T’Challa, the King of Wakanda, rises to the throne in the isolated, technologically advanced African nation, but his claim is challenged by a vengeful outsider who believes the throne belongs to himself.
Marvel breaks ground once again with their first African superhero as the center of a film set in their cinematic universe. When Chadwick Boseman first played the role in Captain America: Civil War, I knew we should be getting a solo film for him soon, and he nails it once again as the fantastic protagonist of king T’Challa. We feel that he is conflicted about how ready he is for his new position but like those around him, would die for his country of Wakanda. We are immersed in the visually striking setting of Wakanda which is realized very well as not only a gorgeous setting, but as a country that must choose its position in the world. The rest of the cast is also outstanding, with more African Americans cast in big roles than any superhero film before. Michael B. Jordan as Killmonger steps out of medicore Marvel villain territory and delivers a complexly portrayed and excellently motivated antagonist who’s a great counterpart to Boseman. His rage is brought on so well and we actually understand why he wants to fight our heroes, and his reasons aren’t too bad. I’d be damned if this isn’t one of the best villains modern superhero films has to offer. Lupita Nyong’o as T’Challa’s ex-lover is also a well-written character who will stand by his side and help him out at all costs, and Danai Gurira as the ass-kicking Okoye steals some of the fights. We’ve also got the awesome presence of Oscar-nominated Get Out star Daniel Kaluuya as W’Kabi, and I’m seriously convinced this guy should be in every upcoming movie, and there’s the hilarious and memorable tribe leader M’Baku played by Winston Duke, who we definitely need more from soon, and who doesn’t love some charm from Martin Freeman? However, my favorite member of the supporting cast was Letitia Wright as Shuri, T’Challa’s younger sister, as she’s inventive, sweet, funny, and brings lots of light to her scenes. Every member of the cast is well-realized and I couldn’t ask more from the nuanced performances and great chemistry they all have.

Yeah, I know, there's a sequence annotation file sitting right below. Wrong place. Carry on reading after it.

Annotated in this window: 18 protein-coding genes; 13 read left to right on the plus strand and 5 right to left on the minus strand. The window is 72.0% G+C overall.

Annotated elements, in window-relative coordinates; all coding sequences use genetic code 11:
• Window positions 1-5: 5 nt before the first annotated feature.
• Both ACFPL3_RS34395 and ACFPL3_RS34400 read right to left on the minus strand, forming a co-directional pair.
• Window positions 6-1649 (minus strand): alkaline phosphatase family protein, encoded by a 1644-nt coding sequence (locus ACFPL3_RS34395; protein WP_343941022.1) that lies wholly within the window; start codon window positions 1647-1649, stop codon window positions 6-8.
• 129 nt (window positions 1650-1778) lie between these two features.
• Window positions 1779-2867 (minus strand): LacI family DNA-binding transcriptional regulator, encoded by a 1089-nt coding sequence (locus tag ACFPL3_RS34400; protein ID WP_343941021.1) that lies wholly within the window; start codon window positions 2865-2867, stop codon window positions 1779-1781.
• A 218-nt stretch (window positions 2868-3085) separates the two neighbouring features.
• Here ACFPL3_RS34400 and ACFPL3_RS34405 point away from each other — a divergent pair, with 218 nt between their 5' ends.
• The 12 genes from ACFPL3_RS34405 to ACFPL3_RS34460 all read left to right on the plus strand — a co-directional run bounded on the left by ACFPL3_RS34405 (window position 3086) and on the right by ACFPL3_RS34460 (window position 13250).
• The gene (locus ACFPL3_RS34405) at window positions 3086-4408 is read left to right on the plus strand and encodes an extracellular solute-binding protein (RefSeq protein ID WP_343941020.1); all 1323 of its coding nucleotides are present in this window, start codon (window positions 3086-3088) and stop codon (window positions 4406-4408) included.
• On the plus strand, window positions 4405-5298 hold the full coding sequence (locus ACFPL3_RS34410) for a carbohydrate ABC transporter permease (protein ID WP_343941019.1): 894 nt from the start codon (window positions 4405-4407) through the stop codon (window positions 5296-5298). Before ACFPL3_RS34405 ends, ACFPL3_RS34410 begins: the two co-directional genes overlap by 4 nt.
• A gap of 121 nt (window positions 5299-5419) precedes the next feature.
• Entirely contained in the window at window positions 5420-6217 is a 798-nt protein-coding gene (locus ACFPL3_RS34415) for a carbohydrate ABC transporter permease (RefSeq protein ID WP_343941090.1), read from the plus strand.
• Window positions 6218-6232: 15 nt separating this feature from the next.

Black Panther may be set in the biggest universe in cinematic history, but even though the enormous Infinity War team-up is only two months away, Black Panther remembers to be its own story, free of set-ups, teases, and big characters thrown in from other films (save for an awesome post-credits scene). There are no Infinity Stones or scenes that need to hint at what’s next for the Black Panther saga, instead we get a story that stays within its 2-hour length, allowing us to really explore the themes and character motivations without being reminded too much we’re watching a comic-book film. Vivid costumes, sets, and action make this visually pleasing, but we also dig deep into why everyone does what they’re doing, and what leaders must do to help others, not just when it concerns them. We get a well-directed and written action film thanks to Creed‘s Ryan Coogler but also how Black Panther himself takes steps to make the world a better place. A couple of scenes do dive into familiar territory, but by the end, Black Panther is a new kind of Marvel movie and a spirited hero for us all to love.